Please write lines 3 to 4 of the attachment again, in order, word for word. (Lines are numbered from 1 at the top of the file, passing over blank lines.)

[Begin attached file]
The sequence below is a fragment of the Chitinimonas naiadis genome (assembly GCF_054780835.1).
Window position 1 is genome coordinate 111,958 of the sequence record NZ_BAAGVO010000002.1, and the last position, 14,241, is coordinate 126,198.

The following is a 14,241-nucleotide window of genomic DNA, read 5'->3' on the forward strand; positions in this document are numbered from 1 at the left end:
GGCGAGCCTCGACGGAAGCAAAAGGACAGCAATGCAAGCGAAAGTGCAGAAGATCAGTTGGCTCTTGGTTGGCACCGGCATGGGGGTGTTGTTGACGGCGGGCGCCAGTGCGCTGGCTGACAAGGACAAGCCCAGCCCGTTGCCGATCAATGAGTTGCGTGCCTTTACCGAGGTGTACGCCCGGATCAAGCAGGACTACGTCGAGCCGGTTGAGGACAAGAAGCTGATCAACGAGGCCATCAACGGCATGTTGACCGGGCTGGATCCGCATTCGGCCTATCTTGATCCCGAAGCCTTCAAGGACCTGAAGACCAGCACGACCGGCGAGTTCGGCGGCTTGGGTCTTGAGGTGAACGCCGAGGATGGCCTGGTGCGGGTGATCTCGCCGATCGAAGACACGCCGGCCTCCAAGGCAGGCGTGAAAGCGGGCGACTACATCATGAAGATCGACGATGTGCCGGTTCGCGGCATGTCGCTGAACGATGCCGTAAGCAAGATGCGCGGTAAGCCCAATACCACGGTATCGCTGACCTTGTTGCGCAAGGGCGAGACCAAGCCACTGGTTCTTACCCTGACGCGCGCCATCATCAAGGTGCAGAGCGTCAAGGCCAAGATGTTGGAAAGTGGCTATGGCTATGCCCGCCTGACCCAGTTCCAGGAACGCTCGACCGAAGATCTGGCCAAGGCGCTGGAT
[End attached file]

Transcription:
The following is a 14,241-nucleotide window of genomic DNA, read 5'->3' on the forward strand; positions in this document are numbered from 1 at the left end:
GGCGAGCCTCGACGGAAGCAAAAGGACAGCAATGCAAGCGAAAGTGCAGAAGATCAGTTGGCTCTTGGTTGGCACCGGCATGGGGGTGTTGTTGACGGCGGGCGCCAGTGCGCTGGCTGACAAGGACAAGCCCAGCCCGTTGCCGATCAATGAGTTGCGTGCCTTTACCGAGGTGTACGCCCGGATCAAGCAGGACTACGTCGAGCCGGTTGAGGACAAGAAGCTGATCAACGAGGCCATCAACGGCATGTTGACCGGGCTGGATCCGCATTCGGCCTATCTTGATCCCGAAGCCTTCAAGGACCTGAAGACCAGCACGACCGGCGAGTTCGGCGGCTTGGGTCTTGAGGTGAACGCCGAGGATGGCCTGGTGCGGGTGATCTCGCCGATCGAAGACACGCCGGCCTCCAAGGCAGGCGTGAAAGCGGGCGACTACATCATGAAGATCGACGATGTGCCGGTTCGCGGCATGTCGCTGAACGATGCCGTAAGCAAGATGCGCGGTAAGCCCAATACCACGGTATCGCTGACCTTGTTGCGCAAGGGCGAGACCAAGCCACTGGTTCTTACCCTGACGCGCGCCATCATCAAGGTGCAGAGCGTCAAGGCCAAGATGTTGGAAAGTGGCTATGGCTATGCCCGCCTGACCCAGTTCCAGGAACGCTCGACCGAAGATCTGGCCAAGGCGCTGGAT